Sharp Corp., Japan’s biggest maker of liquid-crystal displays, fell to its lowest since 1975 after the Nikkei newspaper reported the company will probably post a quarterly loss and plans to cut jobs.
The consumer electronics maker dropped 1.7 percent to 278 yen as of the close of trading on the Tokyo Stock Exchange, the lowest since December 1975. The stock fell as much as 5.4 percent intraday, while the benchmark Nikkei 225 Stock Average was declined 0.2 percent.
Sharp will probably post a net loss of 100 billion yen ($1.3 billion) for the three months ended June 30, Nikkei reported without saying where it got the information. The consumer electronics and appliances maker is considering cutting a few thousand jobs in its first workforce reductions, according to the report. Possible job cut measures include offering an early retirement plan, the Nikkei said.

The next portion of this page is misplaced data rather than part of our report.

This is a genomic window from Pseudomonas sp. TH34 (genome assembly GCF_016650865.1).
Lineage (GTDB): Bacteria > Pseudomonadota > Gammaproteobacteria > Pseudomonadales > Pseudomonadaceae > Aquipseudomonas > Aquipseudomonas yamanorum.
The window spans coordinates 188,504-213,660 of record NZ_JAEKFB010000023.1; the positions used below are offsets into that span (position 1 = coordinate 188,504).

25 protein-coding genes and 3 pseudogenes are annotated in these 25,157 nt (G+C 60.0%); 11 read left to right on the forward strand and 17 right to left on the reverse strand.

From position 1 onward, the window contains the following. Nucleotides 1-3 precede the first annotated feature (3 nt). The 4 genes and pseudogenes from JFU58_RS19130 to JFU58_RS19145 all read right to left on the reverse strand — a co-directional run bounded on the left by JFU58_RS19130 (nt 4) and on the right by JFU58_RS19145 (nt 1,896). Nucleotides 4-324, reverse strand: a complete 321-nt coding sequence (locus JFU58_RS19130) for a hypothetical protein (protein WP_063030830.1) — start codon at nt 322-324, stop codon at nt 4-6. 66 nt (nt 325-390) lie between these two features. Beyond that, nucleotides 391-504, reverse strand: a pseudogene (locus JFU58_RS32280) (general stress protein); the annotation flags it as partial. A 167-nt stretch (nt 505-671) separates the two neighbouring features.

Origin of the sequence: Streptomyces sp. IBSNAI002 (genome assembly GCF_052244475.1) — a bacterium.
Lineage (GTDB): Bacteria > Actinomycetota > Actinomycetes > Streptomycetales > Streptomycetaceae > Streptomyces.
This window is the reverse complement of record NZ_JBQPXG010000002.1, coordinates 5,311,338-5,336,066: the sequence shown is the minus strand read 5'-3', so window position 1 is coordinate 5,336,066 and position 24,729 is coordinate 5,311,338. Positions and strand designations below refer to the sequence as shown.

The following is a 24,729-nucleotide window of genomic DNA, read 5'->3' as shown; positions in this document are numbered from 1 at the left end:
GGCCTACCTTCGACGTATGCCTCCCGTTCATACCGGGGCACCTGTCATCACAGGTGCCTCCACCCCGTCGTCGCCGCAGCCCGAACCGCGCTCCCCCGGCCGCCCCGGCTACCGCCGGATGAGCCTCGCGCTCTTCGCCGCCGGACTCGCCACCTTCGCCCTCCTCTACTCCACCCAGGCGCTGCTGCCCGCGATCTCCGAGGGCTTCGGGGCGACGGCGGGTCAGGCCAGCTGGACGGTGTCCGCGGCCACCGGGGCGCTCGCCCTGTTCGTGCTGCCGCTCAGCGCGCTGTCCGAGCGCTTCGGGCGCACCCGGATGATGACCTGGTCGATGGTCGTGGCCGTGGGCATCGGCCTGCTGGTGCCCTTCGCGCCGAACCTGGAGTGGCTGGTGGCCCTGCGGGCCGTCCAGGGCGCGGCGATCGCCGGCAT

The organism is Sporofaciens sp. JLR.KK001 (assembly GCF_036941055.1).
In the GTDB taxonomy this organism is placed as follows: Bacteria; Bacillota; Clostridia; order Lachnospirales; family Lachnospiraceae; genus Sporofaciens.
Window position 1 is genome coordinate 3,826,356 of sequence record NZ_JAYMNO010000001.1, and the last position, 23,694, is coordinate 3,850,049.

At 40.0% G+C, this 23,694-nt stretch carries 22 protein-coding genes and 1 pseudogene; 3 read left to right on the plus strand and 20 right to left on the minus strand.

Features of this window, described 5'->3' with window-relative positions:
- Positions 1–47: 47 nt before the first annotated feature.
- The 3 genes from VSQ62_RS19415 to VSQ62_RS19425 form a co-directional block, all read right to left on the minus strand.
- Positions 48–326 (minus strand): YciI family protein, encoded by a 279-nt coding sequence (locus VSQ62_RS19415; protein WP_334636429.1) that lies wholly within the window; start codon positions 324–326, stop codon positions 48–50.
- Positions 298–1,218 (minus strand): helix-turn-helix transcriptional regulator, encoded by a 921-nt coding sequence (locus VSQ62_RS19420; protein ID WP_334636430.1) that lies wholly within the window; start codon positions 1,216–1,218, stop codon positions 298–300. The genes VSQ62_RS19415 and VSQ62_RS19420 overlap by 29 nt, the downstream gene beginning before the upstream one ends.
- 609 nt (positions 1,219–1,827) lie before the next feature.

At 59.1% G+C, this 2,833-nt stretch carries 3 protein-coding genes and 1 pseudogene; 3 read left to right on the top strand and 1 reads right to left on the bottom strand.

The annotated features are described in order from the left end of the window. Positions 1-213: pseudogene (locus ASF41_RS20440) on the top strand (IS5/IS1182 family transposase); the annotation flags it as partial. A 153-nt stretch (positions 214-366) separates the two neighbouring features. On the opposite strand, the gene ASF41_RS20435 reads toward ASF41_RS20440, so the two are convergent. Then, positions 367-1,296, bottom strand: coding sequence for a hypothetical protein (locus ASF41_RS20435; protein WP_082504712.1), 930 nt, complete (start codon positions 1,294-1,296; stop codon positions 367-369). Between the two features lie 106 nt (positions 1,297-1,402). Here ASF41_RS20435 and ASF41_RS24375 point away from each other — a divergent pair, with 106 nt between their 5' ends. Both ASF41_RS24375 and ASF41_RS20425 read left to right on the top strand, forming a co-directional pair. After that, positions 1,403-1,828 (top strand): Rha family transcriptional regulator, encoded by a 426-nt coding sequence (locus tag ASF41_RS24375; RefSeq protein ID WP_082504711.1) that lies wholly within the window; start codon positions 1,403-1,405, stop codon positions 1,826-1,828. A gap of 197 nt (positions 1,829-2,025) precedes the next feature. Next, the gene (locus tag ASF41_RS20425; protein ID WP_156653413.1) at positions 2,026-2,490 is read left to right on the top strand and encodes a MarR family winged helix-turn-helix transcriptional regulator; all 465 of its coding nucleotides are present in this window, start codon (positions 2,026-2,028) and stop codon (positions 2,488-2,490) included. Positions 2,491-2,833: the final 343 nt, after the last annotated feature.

“Sharp is considering various measures to improve earnings and will disclose a plan as soon as it’s completed,” Miyuki Nakayama, a company spokeswoman, said by phone today. “Sharp is not the source of the Nikkei report,” she said.
The company is projected to report a net loss of 76 billion yen for the first quarter ended June 30, according to the average of four analyst estimates compiled by Bloomberg. Sharp is scheduled to report earnings on Aug. 2.
“The early retirement drive represents an advance for Sharp in that it has the company willing to tread on what has been sacred ground,” Yuji Fujimori, a Tokyo-based analyst at Barclays Plc, said in a memo for investors today. “But it also involves cash outlays and might therefore not be received as a clear positive.”
The maker of Aquos televisions in March turned to Taiwan’s Foxconn Technology Group and its founder Terry Gou for 133 billion yen in funding after forecasting a back-to-back annual loss. Sharp is among the Japanese electronics makers including Sony Corp. that are reeling from record losses after competition with South Korean panel and TV makers intensified and global demand slumped.
In April, Sharp promoted Takashi Okuda, 58, to president, replacing Mikio Katayama, after predicting the worst loss in its 100-year history amid slumping demand. Katayama became chairman.